Global Diversity

Posted by on Mar 28, 2013 in Uncategorized | 2 comments


In my previous post I examined how diversity plays out across the nation on various types of college campuses. I explained the differences between Historically Black Colleges and Universities and Predominantly White Colleges and how the different experiences that a student might have at each type of school would affect their life past college. Now, I want to examine how diversity plays out on an international scale. Do other countries value diversity and consider it an issue as we do here in the states? How diverse are other countries compared to America? On a scale where diversity is measured in the difference in ethnicity  language, and religion America gains a very high rank while countries such as South Korea are described as ethnically homogeneous and those who are not Korean are discriminated against or shunned. .

In America and other countries such as Canada and England, there are organizations that work to promote diversity not only in everyday life but also the workplace. Foundations such as Global Diversity (The company and the organization). These organizations believe that diverse societies are the only way that people can truly express themselves in a society. How is diversity seen in places such as third world countries? There are countries where there simply is no word for diversity due to the fact that on the grand scale of issues, diversity does not rank so high. It sounds harsh but in a place where food and water are not always guaranteed I don’t think the citizens are going to be too focused on how high their country ranks on the diversity index.  It seems that the view of diversity as a cultural issue is something that only first world countries deal with.

If we as a society are to come to terms with how diversity is looked at and dealt with it seems that first there should be a recognized, worldwide view on what exactly a fundamental right is. We need to gauge if by “diversity” some countries mean in terms of gender, race, or other terms. There also needs to be a re-examination of how important diversity is in other cultures. In some parts of Europe, diversity is sometimes an illegal issue to talk about and not at all discussed like it is here By doing this we can then begin to address the various problems that come along with diversity.

After reading various articles on the subject of diversity on a  global scale, I feel that the issue should be kept on more of a regional scale. For instance, each country or state should choose how they want to deal with diversity. The reason for this is that because there can really be no way to move forward in terms of diversity if not everyone views the issue the same way which I mentioned is the case with third world countries.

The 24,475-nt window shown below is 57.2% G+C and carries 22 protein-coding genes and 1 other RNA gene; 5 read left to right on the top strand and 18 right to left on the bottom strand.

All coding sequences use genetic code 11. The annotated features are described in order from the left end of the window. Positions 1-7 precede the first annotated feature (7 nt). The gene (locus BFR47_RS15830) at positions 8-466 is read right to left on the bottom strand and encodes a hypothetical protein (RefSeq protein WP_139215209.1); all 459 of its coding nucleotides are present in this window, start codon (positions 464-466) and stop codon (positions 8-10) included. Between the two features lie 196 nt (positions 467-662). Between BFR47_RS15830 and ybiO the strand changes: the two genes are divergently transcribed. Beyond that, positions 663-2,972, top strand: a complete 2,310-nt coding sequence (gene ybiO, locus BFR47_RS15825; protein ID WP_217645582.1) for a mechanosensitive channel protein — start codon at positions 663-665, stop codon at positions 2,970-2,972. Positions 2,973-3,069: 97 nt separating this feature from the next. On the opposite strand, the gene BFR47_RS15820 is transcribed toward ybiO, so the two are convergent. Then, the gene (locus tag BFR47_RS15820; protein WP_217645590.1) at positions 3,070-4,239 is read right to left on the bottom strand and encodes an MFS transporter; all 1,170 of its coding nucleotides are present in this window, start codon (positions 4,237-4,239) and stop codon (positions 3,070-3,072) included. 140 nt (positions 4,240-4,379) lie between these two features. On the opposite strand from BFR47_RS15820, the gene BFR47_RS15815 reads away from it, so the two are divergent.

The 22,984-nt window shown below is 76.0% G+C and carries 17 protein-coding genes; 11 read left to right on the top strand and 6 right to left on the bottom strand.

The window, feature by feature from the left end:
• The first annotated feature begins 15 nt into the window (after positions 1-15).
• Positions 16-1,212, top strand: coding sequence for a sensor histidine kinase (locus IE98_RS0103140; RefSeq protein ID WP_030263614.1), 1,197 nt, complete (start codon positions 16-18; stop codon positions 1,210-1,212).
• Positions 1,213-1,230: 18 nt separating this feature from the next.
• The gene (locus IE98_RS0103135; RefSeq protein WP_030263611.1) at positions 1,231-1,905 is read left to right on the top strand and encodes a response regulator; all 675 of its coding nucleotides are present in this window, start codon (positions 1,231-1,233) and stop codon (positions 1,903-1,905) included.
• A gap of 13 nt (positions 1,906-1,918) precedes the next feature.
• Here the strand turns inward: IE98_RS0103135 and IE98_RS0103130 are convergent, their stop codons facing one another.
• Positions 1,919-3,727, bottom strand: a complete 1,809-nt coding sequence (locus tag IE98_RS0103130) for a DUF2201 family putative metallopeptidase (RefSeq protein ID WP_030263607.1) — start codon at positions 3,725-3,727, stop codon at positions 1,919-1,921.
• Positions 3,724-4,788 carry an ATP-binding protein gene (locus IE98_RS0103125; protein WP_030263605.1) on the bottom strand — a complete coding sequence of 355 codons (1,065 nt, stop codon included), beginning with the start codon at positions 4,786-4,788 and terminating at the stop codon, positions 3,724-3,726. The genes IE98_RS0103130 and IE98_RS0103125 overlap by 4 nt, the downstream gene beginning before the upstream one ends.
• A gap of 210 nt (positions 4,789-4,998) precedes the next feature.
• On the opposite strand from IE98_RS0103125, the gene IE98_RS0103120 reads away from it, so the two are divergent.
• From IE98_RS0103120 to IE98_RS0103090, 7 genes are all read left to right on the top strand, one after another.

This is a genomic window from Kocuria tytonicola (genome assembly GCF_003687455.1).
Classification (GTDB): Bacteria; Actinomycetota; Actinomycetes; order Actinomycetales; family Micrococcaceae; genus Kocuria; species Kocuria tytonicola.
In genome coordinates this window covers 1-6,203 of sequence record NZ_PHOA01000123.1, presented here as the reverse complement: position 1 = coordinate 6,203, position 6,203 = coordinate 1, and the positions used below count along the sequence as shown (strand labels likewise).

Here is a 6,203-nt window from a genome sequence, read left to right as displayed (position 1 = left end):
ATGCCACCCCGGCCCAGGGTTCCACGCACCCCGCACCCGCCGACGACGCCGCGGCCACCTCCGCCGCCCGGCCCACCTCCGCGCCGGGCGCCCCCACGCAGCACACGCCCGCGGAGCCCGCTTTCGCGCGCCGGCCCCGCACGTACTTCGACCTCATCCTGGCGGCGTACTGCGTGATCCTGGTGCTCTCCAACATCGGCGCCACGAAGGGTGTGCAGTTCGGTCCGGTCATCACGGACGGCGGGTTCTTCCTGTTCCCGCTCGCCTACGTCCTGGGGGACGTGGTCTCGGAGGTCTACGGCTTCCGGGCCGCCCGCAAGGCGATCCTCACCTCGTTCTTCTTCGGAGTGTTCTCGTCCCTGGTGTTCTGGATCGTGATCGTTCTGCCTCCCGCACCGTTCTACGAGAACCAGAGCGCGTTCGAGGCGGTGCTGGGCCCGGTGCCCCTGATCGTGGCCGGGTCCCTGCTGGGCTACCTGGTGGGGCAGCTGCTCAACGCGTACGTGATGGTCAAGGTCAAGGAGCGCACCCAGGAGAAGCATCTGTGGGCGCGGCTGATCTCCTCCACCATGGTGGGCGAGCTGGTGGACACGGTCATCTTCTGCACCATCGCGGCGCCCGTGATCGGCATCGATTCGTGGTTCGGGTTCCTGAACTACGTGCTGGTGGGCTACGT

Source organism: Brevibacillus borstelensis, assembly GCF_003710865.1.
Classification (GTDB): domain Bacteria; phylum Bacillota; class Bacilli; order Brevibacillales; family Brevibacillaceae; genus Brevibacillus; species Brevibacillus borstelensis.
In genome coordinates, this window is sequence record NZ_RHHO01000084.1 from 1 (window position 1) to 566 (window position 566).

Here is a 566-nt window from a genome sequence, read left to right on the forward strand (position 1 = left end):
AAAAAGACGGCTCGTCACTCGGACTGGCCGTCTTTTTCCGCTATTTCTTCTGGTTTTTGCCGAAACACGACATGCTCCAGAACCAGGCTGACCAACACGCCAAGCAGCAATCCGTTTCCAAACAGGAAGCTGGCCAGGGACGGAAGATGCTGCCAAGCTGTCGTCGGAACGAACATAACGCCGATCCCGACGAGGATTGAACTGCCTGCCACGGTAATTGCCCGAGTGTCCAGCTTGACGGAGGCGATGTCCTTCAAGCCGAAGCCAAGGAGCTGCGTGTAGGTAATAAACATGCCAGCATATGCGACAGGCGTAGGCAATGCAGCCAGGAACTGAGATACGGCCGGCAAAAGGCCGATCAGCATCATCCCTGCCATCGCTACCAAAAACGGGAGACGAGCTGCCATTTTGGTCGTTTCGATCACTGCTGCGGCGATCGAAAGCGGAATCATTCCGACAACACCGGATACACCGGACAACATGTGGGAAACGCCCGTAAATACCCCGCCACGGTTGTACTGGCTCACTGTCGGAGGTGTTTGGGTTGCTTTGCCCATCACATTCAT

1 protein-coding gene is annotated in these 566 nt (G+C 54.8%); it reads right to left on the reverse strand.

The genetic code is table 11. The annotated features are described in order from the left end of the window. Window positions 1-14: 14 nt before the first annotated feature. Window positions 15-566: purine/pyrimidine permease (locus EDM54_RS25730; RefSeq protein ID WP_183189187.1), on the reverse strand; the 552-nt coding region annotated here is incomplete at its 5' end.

1. Natalia,
    I think you’re right that it’s interesting to consider where diversity is a value and what kinds of diversity are valued in those places. It would be interesting to know more about the places where diversity is illegal to talk about. What are the reasons for this policy? Is it because they don’t want to call attention to diversity or because they’re worried it will cause conflict?

    I’d also be interested to know why you think we need international consensus on diversity to “move forward.” Does a lack of diversity in a developing country affect America’s understanding of diversity? It would be helpful to walk us through these connections more clearly, because it’s a really interesting relationship to consider.

  2. I agree that a global definition of diversity is needed. It’s important that we all share an understanding of what this word truly means and encompasses.

    However, it’s interesting that you mention that diversity isn’t always a priority. This really illustrates Maslow’s hierarchy of needs ('s_hierarchy_of_needs). Not every area has their basic needs covered, so worrying about equality and diversity isn’t crucial. I think it would be interesting to speculate on what these areas would be like if they were provided with these basic needs. Would these communities have such a struggle to attain diversity as others have? Is it simply that there is a different social development, or is it really the fact that not all basic needs of safety and physiology are met?

    Also, I really had no idea that diversity was illegal to talk about in some areas! I think communication is key to progress, and the fact that this an illegal topic of discussion seems like a really counterproductive way to move forward. However, progress is possible… once we can agree on what “diversity” should be, we can all slowly move toward this ideal definition. Though, yes, this progress will be regional and varying across areas, I do believe it is possible to move forward in ways of diversity in the world and local regions.

Leave a Reply

Skip to toolbar